Description of Historic Place
The one-and-one-half storey house at 159 Spring Street is an outstanding example of a Gothic Revival style vernacular Island Ell shaped house designed by Summerside architect, George E. Baker. Like so many other fine showpiece houses of Summerside, it occupies a corner and is situated on the east side of Spring and the north side of Convent. It is clad in wood clapboard and painted deep blue with white trim. The registration includes the parcel and the building.
The handsome residence at 159 Spring Street has heritage value as one of the many lovely homes built in this area of Summerside at the beginning of the twentieth century. In addition to being an example of the work of Summerside architect, George E. Baker, the house contributes to the streetscape and is important as the home built for prominent merchant, John A. Brace.
The date of construction is believed to be 1900, shortly after the acquisition of the land in March of that year. The design by George Baker is repeated at 141 Summer Street in Summerside and at the Presbytery House in Miscouche. The land originally was the whole block, being bordered by Spring Street on the west, Green Street on the north, Granville Street on the east, and Pleasant Street on the south. When the Brace family sold their home in 1949, the lot had been reduced to 72 feet along Spring and 149 feet along Pleasant Street.
John Andrew Brace was born in Charlottetown in 1855 and came to Summerside when he was eighteen to take a job with R.T. Holman Limited. He became manager of the hardware department and worked with the firm for fifteen years before deciding to start his own business. He joined with W.K. McKay and James MacLeod to form Brace, McKay and Company. The firm began to build a solid reputation and because of its success was able to construct a three-storey brick building in 1897. In 1901, the firm became a joint stock company with Mr. and Mrs. Brace, A. Stirling McKay, Creelman MacArthur and Lucas Allen as charter members. The firm of Brace, McKay and Company continued to thrive and in 1905 enlarged their store, which was a prominent feature on Water Street until destroyed by fire in 1958.
Mr. Brace retired from the business in 1914 and devoted more time to his involvement in the community. He was a charter member of both the Board of Trade and YMCA and was a member for 61 years of the Masonic fraternity. Mr. Brace also served for many years on the Summerside Town Council. Mrs. Margaret Brace, the daughter of Josiah Howatt and Eliza Leard, was also active in the community and took particular interest in the work of the church and the Women's Christian Temperance Union.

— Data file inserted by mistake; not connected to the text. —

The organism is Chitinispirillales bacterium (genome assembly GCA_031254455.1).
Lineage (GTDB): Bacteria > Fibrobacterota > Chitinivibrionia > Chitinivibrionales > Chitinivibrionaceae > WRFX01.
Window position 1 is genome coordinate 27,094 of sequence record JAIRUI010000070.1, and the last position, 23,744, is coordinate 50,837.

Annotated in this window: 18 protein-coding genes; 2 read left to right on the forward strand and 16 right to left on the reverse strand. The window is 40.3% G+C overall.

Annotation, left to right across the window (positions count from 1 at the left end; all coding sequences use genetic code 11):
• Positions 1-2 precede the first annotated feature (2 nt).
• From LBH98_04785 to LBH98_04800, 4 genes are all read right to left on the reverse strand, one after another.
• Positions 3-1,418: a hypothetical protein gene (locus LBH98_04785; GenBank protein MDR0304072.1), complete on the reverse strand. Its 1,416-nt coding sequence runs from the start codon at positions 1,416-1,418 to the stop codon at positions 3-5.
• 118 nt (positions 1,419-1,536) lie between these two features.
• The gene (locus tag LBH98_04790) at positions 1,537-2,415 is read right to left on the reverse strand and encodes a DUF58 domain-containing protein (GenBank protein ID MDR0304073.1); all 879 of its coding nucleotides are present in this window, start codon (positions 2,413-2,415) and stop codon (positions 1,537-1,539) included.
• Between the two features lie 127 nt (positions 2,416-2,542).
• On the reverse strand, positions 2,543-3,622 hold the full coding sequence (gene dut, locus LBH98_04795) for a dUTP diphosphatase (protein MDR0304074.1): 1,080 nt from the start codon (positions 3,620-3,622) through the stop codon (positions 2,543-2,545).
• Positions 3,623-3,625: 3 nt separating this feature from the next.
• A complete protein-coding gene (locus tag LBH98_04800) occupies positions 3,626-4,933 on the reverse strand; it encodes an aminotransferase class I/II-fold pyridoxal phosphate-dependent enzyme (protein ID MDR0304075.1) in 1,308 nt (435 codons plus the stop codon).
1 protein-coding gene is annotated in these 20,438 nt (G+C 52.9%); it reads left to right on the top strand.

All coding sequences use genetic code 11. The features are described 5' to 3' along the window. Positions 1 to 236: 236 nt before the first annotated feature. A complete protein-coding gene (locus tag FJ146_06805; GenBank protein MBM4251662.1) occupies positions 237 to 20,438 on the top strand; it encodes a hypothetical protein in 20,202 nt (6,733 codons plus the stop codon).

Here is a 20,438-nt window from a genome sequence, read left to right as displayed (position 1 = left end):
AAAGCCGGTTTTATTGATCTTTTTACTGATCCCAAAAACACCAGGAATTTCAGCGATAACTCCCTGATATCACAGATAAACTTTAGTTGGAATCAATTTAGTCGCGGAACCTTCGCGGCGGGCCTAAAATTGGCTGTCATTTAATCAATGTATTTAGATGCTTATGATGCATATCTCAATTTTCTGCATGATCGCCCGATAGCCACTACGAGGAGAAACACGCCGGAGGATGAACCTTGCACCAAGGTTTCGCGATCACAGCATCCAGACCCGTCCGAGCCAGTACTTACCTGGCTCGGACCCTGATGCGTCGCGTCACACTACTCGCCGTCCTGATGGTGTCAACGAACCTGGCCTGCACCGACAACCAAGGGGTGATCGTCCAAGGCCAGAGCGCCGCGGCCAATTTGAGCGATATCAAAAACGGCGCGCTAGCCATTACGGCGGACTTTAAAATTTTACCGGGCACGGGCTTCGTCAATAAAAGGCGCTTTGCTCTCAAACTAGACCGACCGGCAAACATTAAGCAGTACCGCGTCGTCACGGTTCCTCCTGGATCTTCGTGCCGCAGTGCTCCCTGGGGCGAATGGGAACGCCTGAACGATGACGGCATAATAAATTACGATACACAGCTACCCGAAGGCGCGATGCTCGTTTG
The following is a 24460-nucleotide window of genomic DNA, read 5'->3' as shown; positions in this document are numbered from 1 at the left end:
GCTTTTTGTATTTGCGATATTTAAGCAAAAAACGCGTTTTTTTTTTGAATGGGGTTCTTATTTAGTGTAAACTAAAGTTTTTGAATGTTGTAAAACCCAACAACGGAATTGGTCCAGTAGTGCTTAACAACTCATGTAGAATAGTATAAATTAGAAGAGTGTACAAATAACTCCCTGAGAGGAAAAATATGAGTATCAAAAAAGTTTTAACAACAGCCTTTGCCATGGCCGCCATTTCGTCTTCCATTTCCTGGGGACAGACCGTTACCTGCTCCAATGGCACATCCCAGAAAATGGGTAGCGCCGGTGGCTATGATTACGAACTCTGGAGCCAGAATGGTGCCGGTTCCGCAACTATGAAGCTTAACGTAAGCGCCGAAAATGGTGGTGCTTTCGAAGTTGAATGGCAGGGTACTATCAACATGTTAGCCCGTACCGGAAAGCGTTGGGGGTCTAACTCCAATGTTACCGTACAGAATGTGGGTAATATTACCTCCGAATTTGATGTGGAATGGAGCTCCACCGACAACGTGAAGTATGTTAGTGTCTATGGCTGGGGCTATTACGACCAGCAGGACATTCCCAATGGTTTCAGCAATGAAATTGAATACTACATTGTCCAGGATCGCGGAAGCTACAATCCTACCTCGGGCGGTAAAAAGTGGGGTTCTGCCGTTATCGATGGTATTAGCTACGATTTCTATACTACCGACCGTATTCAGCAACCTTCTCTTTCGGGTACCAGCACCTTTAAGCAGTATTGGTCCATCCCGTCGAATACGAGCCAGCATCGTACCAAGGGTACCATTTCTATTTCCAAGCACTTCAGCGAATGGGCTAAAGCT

When the Brace couple moved into the house in 1900 or 1901, their three children were still living at home. Winnifred (b. 1883) married Lucas R. Allen in 1903 and George (b. 1887) moved to Alberta. Mary (b. 1881), the eldest, lived with her parents and taught school for a number of years. She died in 1933 and her father died in 1938. Mrs. Brace remained in the house until her death in 1948.
The new owner in 1949 was Jack Nisbet and his wife Muriel Mountain. Mr. Nisbet grew up in Tyne Valley and served overseas during the Second World War, coming to Summerside following his discharge. In 1955, he reduced the size of the property when he sold the eastern portion of the lot. Mr. and Mrs. Nisbet moved to New Brunswick where he retired as vice-president of sales after 32 years with Eastern Bakeries Limited.
The new owner in 1957 was Harold W. Champion, a heavy equipment mechanic for the construction firm of Morrison and MacRae in Summerside. He and his wife Geraldine Mae Taylor, who had married in 1940, lived in the house until 1977. The house has changed hands several times since that time.
Source: City of Summerside, Heritage Property Profile
The heritage value of the house is shown in the following character-defining elements:
- the one-and-one-half-storey massing and form of this house with Gable Ell footprint
- the wood clapboard cladding
- the verandah extensions and decoration, steeply pitched gable roof with asphalt shingles, and brick chimney
- the bargeboard decoration including Stick style gable decoration
- the style of windows, including both bay and single, grouped, and round arch - many decorated with Gothic Revival style caps and stained glass inserts
- the original placement (and in some cases original windows) and symmetrical arrangement of windows on all elevations